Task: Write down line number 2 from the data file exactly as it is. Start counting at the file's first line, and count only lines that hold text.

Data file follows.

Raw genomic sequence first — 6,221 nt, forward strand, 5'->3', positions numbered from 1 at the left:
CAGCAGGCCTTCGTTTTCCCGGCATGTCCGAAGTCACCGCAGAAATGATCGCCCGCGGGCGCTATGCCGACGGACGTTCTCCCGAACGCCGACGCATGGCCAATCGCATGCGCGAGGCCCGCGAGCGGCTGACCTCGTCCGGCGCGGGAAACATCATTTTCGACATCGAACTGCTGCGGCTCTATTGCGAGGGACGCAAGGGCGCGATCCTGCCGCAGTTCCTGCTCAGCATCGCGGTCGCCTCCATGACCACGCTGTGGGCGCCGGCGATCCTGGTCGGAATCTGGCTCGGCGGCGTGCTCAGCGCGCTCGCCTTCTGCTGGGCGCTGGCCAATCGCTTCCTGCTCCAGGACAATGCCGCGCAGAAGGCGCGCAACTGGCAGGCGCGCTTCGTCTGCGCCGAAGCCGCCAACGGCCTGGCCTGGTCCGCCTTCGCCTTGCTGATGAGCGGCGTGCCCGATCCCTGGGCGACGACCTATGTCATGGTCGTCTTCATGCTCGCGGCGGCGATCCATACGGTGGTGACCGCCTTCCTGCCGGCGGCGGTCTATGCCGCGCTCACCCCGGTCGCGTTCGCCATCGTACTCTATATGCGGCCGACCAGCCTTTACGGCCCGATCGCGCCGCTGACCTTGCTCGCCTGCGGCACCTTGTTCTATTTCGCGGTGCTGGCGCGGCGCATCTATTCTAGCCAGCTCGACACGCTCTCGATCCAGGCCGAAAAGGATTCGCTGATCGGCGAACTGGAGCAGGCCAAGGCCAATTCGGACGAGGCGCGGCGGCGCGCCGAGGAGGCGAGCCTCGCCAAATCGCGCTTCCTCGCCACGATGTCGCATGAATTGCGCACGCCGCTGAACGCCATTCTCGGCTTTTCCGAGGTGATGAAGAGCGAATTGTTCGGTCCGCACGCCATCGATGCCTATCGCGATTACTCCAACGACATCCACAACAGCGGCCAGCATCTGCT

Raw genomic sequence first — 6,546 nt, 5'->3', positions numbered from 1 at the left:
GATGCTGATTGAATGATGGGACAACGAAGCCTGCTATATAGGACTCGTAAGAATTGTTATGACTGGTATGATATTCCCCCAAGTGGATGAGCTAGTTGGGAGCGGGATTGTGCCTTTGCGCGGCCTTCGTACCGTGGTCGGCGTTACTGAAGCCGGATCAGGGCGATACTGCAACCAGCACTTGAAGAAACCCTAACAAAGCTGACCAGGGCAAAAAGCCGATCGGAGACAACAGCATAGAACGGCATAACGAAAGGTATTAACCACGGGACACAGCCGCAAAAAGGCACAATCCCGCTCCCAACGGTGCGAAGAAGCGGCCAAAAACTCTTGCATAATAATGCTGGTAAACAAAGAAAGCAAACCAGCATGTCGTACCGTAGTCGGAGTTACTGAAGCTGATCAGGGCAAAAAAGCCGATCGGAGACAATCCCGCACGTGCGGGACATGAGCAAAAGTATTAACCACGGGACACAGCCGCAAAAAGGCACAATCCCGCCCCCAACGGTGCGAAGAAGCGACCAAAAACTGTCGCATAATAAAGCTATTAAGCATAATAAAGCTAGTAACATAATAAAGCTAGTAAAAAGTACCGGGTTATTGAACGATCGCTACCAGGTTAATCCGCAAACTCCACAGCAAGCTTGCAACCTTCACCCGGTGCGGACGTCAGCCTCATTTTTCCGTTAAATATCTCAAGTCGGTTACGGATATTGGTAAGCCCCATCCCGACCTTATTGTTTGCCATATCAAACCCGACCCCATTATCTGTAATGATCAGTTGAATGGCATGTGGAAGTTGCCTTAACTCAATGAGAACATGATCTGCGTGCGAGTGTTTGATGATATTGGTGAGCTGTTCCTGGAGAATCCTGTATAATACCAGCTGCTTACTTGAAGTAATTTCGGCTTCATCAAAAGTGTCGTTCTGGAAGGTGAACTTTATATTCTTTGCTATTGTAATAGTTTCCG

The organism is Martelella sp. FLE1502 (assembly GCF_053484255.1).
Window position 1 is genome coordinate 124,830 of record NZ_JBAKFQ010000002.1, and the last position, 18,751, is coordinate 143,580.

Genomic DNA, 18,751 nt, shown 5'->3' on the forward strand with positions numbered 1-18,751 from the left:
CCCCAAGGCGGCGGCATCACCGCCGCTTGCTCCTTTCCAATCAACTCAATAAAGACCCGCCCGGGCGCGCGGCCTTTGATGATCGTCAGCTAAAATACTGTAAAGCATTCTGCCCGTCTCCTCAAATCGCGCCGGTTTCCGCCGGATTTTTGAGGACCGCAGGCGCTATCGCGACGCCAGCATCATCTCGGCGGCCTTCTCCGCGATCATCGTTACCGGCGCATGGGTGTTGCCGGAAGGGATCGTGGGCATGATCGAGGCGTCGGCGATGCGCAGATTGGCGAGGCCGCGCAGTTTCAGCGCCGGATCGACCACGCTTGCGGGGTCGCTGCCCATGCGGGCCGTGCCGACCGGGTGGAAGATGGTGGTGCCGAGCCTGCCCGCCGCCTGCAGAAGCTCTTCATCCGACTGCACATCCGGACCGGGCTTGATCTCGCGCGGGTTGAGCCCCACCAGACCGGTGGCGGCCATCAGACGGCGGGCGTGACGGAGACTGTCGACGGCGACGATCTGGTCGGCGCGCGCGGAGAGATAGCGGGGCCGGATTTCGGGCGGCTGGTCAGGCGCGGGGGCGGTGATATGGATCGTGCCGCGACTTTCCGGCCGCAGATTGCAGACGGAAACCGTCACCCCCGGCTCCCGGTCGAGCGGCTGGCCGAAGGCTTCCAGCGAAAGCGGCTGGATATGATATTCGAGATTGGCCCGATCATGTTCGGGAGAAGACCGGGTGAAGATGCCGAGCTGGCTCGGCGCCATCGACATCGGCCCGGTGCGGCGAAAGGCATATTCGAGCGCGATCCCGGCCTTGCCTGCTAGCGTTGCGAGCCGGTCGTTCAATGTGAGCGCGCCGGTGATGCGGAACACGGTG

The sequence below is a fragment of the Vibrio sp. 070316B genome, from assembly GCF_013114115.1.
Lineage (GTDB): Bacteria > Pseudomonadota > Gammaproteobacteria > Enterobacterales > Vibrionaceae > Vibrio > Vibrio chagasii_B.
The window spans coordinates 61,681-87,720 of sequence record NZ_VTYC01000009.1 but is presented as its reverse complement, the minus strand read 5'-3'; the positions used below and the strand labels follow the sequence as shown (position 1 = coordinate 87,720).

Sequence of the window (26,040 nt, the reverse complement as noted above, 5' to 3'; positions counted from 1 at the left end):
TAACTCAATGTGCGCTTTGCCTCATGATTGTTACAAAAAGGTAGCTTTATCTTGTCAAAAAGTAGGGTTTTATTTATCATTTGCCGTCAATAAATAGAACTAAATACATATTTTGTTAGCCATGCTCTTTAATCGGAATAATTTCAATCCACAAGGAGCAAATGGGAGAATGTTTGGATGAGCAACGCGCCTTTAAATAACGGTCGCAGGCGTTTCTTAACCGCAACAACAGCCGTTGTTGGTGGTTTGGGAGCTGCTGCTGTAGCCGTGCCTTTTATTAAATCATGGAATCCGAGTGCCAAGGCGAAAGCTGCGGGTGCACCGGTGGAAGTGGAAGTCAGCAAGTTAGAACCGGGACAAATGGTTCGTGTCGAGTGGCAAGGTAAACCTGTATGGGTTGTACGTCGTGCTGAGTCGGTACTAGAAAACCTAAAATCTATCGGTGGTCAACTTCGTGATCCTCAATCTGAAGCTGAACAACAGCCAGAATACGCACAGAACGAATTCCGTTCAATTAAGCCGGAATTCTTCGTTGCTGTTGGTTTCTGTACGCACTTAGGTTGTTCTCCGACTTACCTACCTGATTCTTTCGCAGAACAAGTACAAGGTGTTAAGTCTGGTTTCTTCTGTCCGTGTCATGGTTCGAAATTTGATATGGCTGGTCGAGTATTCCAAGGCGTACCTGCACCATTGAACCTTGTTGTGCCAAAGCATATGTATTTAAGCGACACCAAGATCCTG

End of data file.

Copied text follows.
CAGCAGGCCTTCGTTTTCCCGGCATGTCCGAAGTCACCGCAGAAATGATCGCCCGCGGGCGCTATGCCGACGGACGTTCTCCCGAACGCCGACGCATGGCCAATCGCATGCGCGAGGCCCGCGAGCGGCTGACCTCGTCCGGCGCGGGAAACATCATTTTCGACATCGAACTGCTGCGGCTCTATTGCGAGGGACGCAAGGGCGCGATCCTGCCGCAGTTCCTGCTCAGCATCGCGGTCGCCTCCATGACCACGCTGTGGGCGCCGGCGATCCTGGTCGGAATCTGGCTCGGCGGCGTGCTCAGCGCGCTCGCCTTCTGCTGGGCGCTGGCCAATCGCTTCCTGCTCCAGGACAATGCCGCGCAGAAGGCGCGCAACTGGCAGGCGCGCTTCGTCTGCGCCGAAGCCGCCAACGGCCTGGCCTGGTCCGCCTTCGCCTTGCTGATGAGCGGCGTGCCCGATCCCTGGGCGACGACCTATGTCATGGTCGTCTTCATGCTCGCGGCGGCGATCCATACGGTGGTGACCGCCTTCCTGCCGGCGGCGGTCTATGCCGCGCTCACCCCGGTCGCGTTCGCCATCGTACTCTATATGCGGCCGACCAGCCTTTACGGCCCGATCGCGCCGCTGACCTTGCTCGCCTGCGGCACCTTGTTCTATTTCGCGGTGCTGGCGCGGCGCATCTATTCTAGCCAGCTCGACACGCTCTCGATCCAGGCCGAAAAGGATTCGCTGATCGGCGAACTGGAGCAGGCCAAGGCCAATTCGGACGAGGCGCGGCGGCGCGCCGAGGAGGCGAGCCTCGCCAAATCGCGCTTCCTCGCCACGATGTCGCATGAATTGCGCACGCCGCTGAACGCCATTCTCGGCTTTTCCGAGGTGATGAAGAGCGAATTGTTCGGTCCGCACGCCATCGATGCCTATCGCGATTACTCCAACGACATCCACAACAGCGGCCAGCATCTGCT